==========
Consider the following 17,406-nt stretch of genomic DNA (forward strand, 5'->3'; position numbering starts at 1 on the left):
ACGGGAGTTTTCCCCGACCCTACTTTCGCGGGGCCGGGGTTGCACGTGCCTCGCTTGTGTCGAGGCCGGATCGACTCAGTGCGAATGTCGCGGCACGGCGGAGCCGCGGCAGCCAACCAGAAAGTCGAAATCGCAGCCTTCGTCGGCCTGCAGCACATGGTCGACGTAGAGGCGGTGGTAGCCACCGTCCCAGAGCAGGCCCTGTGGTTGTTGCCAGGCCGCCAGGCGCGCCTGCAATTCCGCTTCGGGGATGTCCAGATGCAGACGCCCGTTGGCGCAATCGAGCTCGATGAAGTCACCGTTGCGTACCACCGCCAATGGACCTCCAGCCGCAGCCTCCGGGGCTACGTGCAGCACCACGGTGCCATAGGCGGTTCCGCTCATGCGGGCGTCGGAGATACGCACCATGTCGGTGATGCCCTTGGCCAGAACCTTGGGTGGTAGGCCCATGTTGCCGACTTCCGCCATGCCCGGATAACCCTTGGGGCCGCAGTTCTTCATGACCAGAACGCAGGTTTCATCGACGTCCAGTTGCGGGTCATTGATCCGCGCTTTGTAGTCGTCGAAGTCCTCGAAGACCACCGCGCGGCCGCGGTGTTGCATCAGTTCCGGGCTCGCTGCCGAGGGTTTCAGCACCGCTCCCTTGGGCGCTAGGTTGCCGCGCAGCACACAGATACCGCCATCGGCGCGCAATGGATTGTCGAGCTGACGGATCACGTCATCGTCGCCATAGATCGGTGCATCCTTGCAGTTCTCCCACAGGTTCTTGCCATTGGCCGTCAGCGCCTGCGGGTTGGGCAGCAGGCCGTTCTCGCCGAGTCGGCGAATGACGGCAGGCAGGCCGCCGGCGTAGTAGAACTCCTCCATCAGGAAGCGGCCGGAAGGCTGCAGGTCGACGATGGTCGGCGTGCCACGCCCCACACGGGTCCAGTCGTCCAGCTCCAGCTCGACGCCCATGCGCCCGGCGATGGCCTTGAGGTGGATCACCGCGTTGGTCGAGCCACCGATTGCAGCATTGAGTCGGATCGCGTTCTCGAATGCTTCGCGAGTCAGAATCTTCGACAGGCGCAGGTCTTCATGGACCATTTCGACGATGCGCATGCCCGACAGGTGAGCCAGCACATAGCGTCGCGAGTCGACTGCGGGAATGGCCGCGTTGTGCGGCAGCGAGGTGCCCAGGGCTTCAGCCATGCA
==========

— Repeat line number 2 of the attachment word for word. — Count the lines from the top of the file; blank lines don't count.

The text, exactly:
ACGGGAGTTTTCCCCGACCCTACTTTCGCGGGGCCGGGGTTGCACGTGCCTCGCTTGTGTCGAGGCCGGATCGACTCAGTGCGAATGTCGCGGCACGGCGGAGCCGCGGCAGCCAACCAGAAAGTCGAAATCGCAGCCTTCGTCGGCCTGCAGCACATGGTCGACGTAGAGGCGGTGGTAGCCACCGTCCCAGAGCAGGCCCTGTGGTTGTTGCCAGGCCGCCAGGCGCGCCTGCAATTCCGCTTCGGGGATGTCCAGATGCAGACGCCCGTTGGCGCAATCGAGCTCGATGAAGTCACCGTTGCGTACCACCGCCAATGGACCTCCAGCCGCAGCCTCCGGGGCTACGTGCAGCACCACGGTGCCATAGGCGGTTCCGCTCATGCGGGCGTCGGAGATACGCACCATGTCGGTGATGCCCTTGGCCAGAACCTTGGGTGGTAGGCCCATGTTGCCGACTTCCGCCATGCCCGGATAACCCTTGGGGCCGCAGTTCTTCATGACCAGAACGCAGGTTTCATCGACGTCCAGTTGCGGGTCATTGATCCGCGCTTTGTAGTCGTCGAAGTCCTCGAAGACCACCGCGCGGCCGCGGTGTTGCATCAGTTCCGGGCTCGCTGCCGAGGGTTTCAGCACCGCTCCCTTGGGCGCTAGGTTGCCGCGCAGCACACAGATACCGCCATCGGCGCGCAATGGATTGTCGAGCTGACGGATCACGTCATCGTCGCCATAGATCGGTGCATCCTTGCAGTTCTCCCACAGGTTCTTGCCATTGGCCGTCAGCGCCTGCGGGTTGGGCAGCAGGCCGTTCTCGCCGAGTCGGCGAATGACGGCAGGCAGGCCGCCGGCGTAGTAGAACTCCTCCATCAGGAAGCGGCCGGAAGGCTGCAGGTCGACGATGGTCGGCGTGCCACGCCCCACACGGGTCCAGTCGTCCAGCTCCAGCTCGACGCCCATGCGCCCGGCGATGGCCTTGAGGTGGATCACCGCGTTGGTCGAGCCACCGATTGCAGCATTGAGTCGGATCGCGTTCTCGAATGCTTCGCGAGTCAGAATCTTCGACAGGCGCAGGTCTTCATGGACCATTTCGACGATGCGCATGCCCGACAGGTGAGCCAGCACATAGCGTCGCGAGTCGACTGCGGGAATGGCCGCGTTGTGCGGCAGCGAGGTGCCCAGGGCTTCAGCCATGCA